Farms use a lot of electricity, and with the ever-increasing cost of energy, it has never been more attractive to switch to solar energy.
This presents a conundrum for farmers. With so many aspects of a farm requiring power, many are left wondering if they need an on-grid or off-grid system – or both.
If this sounds like you, allow us to help you a little.
In this article, we explore the differences, benefits, and disadvantages of on and off-grid systems, so you can decide on the best one for your farming business.
Let’s get into it.
In a Nutshell
- On-grid solar systems are connected to the power grid and allow you to draw power from it when needed.
- Off-grid solar systems are completely independent and store excess solar energy in batteries.
- On-grid solar allows you to take advantage of net metering energy exchange but it is less versatile and unsuitable for remote areas that require power.
- Off-grid solar is more expensive to install but allows you to connect remote areas, such as electric fencing, irrigation pumps, and more.
- A hybrid solution is available, incorporating on-grid power and battery storage.
On-Grid and Off-Grid Solar – What Is the Difference?
The grid consists of all the infrastructure that carries electricity from the power plants to your property.
When you are “on-grid” this means your electricity is supplied from the grid via a meter that is installed on your premises. Off-grid is the opposite of this and means your electricity supply is gained from different means – a battery, for example.
Where solar power for farms is concerned, a solar system will not only generate enough power during daylight hours for you to run your farm’s operations, but it will also produce an excess of power.
On-grid solar systems allow this excess power to be sent to the grid and exchanged for energy credits that can be used when your solar panels aren’t producing energy, such as during dark hours.
Off-grid solar solutions have no connection to the grid. Instead, the excess power that the solar panels produce is sent to a battery. When the solar panels aren’t producing, the energy can be drawn from the battery instead.
Both setups have distinct advantages and disadvantages, and while on-grid farm solar might work for some, in other cases an off-grid farm solar installation may be better.
On-Grid Solar: Benefits and Disadvantages
On-Grid Solar Benefits
Solar power on the grid is the most widely used type of solar installation as it presents a good number of benefits.
For one, it costs less to install than off-grid solar. Why? Because it doesn’t require the use of batteries, which can significantly add to the total cost of the installation. Additionally, because on-grid systems require less equipment, they are often easier to install and almost always take up less space.
States – such as Colorado – that enjoy “net metering” will also find on-grid solar systems favorable. Net metering is a “like for like” energy exchange policy, meaning for every kWh of solar energy that you send to the grid, you gain a 1kWh credit for later use, essentially giving you access to (almost) free power whenever you need it.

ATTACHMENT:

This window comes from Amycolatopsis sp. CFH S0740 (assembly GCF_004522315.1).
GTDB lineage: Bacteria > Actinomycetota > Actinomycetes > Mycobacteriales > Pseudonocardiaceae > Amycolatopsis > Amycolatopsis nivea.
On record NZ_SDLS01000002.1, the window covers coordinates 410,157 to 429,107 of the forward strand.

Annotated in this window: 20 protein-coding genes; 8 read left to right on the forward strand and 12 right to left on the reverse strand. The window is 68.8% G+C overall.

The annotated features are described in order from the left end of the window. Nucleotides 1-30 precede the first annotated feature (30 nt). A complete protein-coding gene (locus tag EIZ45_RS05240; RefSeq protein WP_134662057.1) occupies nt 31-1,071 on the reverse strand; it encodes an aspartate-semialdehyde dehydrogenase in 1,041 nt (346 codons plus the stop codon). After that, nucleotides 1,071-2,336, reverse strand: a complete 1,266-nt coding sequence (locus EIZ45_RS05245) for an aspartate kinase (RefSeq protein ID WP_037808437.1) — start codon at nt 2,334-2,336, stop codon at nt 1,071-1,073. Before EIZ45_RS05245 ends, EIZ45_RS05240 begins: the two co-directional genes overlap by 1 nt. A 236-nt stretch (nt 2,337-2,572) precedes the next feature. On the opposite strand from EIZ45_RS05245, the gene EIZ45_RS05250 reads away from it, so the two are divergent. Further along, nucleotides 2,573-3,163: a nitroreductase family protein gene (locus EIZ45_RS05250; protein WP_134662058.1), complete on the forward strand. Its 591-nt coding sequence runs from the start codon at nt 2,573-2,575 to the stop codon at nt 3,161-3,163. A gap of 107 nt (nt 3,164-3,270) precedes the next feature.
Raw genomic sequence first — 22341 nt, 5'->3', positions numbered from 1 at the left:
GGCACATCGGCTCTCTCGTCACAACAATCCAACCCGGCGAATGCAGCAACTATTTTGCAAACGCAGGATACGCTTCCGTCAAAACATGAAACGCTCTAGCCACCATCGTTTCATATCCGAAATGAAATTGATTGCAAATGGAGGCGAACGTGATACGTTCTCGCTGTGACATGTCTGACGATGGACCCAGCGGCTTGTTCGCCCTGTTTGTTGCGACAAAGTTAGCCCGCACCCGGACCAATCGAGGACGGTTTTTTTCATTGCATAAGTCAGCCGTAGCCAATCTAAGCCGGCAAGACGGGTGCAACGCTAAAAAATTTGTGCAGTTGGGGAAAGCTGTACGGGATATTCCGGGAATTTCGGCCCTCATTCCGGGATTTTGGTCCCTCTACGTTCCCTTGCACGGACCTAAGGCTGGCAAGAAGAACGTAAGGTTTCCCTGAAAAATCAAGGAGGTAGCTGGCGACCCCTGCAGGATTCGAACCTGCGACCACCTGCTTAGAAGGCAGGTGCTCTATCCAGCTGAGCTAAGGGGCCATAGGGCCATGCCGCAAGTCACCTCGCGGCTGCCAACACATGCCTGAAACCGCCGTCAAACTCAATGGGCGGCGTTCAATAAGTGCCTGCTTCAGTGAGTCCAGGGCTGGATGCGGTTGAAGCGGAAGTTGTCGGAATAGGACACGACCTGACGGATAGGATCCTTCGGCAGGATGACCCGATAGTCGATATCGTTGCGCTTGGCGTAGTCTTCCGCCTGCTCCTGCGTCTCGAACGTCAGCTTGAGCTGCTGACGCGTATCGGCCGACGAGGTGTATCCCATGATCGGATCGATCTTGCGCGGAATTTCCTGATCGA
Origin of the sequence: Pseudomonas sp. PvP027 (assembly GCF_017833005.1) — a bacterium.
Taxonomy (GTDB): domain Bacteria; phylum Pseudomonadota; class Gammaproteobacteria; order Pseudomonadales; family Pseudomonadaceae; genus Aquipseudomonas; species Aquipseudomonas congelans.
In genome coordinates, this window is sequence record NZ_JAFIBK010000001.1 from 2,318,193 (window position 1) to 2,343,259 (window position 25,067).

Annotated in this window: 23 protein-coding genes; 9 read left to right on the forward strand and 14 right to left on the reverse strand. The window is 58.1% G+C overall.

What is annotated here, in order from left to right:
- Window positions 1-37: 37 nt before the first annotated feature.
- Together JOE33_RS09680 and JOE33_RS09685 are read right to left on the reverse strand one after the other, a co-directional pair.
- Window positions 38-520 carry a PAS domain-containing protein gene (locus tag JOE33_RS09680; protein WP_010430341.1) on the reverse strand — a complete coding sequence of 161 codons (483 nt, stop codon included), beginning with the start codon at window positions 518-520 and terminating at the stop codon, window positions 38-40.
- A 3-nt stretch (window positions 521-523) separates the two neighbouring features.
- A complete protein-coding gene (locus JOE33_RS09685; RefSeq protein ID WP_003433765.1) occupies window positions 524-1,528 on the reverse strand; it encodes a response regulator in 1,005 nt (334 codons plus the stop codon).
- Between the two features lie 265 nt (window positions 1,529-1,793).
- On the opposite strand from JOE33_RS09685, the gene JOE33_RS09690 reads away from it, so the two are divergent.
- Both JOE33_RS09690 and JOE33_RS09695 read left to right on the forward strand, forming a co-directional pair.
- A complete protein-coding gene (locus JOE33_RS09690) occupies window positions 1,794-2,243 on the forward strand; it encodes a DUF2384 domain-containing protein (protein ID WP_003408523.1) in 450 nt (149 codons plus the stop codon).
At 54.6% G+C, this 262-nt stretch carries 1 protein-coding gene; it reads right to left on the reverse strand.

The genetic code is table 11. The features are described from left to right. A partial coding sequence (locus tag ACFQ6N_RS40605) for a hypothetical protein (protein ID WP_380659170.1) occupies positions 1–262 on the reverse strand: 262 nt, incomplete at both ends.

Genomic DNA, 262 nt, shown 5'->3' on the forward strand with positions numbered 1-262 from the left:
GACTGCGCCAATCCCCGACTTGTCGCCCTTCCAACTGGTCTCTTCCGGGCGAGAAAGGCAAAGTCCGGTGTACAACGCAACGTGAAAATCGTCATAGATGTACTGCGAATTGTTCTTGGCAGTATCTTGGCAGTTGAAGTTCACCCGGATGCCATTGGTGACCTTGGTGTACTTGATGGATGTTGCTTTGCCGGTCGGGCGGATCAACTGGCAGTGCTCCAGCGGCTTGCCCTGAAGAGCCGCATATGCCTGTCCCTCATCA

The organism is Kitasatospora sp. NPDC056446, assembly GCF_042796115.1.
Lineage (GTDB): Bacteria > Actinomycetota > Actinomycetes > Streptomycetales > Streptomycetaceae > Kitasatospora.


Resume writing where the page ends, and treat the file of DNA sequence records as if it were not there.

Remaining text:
On-Grid Solar Disadvantages
On the flip side, on-grid solar is a less versatile option. This is because everything you want to power has to be connected to the main electricity supply via wiring and cables. In fact, anything situated 100 yards or more from the electricity meter can present a challenge when trying to connect it to the grid.
While this doesn’t present much of a problem for the average homeowner, farms and agricultural businesses will find connecting more remote areas of their operations cost-prohibitive or downright impossible.
On-grid solar also means you are at the mercy of the utility provider and its infrastructure. This means you may be left without power during a blackout or extreme weather.
Additionally, net metering may change, so you never know if it’s going to be just as advantageous to send your excess energy to the grid later down the line.
Off-Grid Solar: Benefits and Disadvantages
Off-Grid Solar Benefits
Now, let’s move on to the benefits of having an off-the-grid farm.
The biggest and most valuable benefit for agricultural businesses is the ability to power systems, buildings, and equipment that are situated beyond the reach of a grid-based electricity supply.
For example, irrigation systems, soil monitoring systems, barns and outhouses or off-grid cabins, electric fencing, lighting, and more.
Where previously you would’ve had to use noisy, expensive, and polluting generators (not to mention the maintenance required to run them), an off-grid solar system will provide quiet, clean, and virtually free energy with very little maintenance involved.
Additionally, an off-grid setup is going to remove your reliance on the grid itself, which makes your farm more resilient when power outages occur.
As an example, if you need to run refrigeration units to store perishable produce, it won’t be long before your goods are destroyed if a prolonged power outage occurs in the middle of summer.
Finally, off-grid gives full energy independence. So, no matter how much energy bills rise or what utility companies do, you won’t be affected.